and the toothpick came out completely covered in batter. It was absolutely raw on the inside.


So…I said screw it. I knew that it wasn’t going to work today. There was nothing to be done. For this to bake and be safe to eat, I’d probably end up burning the top, even if I covered it in foil. I let it go. Sometimes, it’s not your day to take on Martha Stewart.

But Jessica! What about the feature image?? And what about all that extra batter you said you had??

I’m glad you asked!

I decided to just try and see, for the hell of it, if this batter would bake at all. Maybe it wasn’t the batter. Maybe it was the amount of batter in the loaf pans. I scooped it out into my muffin tin to see if I could make mini pound cakes. If they didn’t work, I was just going to call it a loss and pour myself a holiday pour of wine to mourn my time and effort.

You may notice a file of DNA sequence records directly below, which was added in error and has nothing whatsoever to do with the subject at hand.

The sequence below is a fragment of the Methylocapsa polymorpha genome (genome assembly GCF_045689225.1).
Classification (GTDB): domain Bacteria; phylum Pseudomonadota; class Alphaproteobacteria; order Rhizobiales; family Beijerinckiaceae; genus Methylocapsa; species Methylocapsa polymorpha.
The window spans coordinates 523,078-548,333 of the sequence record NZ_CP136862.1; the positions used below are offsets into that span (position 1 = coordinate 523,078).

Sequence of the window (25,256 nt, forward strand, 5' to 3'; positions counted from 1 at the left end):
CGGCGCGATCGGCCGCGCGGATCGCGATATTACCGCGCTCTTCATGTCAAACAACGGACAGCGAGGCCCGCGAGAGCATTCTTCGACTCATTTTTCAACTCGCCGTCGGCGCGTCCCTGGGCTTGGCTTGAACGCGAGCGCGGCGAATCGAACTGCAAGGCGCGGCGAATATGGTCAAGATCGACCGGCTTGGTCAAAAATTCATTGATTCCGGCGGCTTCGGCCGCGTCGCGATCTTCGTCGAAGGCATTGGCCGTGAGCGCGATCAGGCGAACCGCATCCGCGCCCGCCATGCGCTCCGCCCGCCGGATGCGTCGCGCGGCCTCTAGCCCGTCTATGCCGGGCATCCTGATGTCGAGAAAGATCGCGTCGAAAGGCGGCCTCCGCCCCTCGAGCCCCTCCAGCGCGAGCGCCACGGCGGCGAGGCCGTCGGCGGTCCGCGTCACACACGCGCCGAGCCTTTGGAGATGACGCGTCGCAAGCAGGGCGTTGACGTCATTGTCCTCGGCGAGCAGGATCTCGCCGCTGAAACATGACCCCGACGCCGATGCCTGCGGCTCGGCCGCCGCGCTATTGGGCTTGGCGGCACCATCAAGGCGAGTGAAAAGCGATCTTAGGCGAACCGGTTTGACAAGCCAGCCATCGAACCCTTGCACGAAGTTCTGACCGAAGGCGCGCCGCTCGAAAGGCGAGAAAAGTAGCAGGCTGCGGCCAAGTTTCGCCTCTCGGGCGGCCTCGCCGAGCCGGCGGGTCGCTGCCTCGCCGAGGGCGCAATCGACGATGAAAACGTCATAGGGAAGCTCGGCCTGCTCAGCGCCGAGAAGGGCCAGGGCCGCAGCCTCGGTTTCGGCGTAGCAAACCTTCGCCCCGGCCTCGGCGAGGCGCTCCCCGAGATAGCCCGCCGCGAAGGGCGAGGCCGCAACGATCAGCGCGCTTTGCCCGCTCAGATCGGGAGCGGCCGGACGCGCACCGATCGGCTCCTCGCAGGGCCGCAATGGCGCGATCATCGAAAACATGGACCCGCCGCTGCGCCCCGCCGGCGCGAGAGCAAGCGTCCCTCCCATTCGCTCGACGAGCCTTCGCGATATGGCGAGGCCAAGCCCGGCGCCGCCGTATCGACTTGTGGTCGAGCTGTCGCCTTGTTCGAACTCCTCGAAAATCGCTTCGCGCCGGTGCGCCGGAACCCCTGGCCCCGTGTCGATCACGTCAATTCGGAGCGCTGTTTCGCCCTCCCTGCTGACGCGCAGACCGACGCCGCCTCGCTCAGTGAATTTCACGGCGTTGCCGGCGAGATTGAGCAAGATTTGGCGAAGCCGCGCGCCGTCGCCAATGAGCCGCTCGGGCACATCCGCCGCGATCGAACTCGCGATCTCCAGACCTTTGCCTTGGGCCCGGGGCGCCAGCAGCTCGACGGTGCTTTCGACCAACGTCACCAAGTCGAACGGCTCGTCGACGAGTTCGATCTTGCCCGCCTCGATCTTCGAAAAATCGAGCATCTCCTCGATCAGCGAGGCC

If they did work, I was going to celebrate with a holiday pour of wine!


Hurrah! Wine!

I mean, mini pound cakes!

It worked. I baked them at 350° for 20 minutes and they were perfect. I mixed up a super quick glaze of powdered sugar and a little milk and drizzled those on top. I might have had them for breakfast the next day.


This was such a good lesson for me. I feel like in this time of Pinterest, professional bloggers and foodies galore on the internet, a hobby baker can get frustrated thinking that everything they make has to be bakery perfect.

It doesn’t.

It won’t be.

That is what makes it special! The imperfections and the stories of crazy shit that happens in your kitchen are what make you a spectacular human being. I learned so many things with this one afternoon of baking. I learned to take things in stride. I learned that when life gives you raw cake batter, you have to try and make mini pound cakes.

And I learned Martha Stewart is a liar.

Nosh on, friends.


A note for lovely readers who read all the way to the end: Because there is no freaking way I could actually guide anyone to these mini pound cakes without failing at the full pound cake, this post is sans recipe. Please continue to follow and read for future posts that are not failures.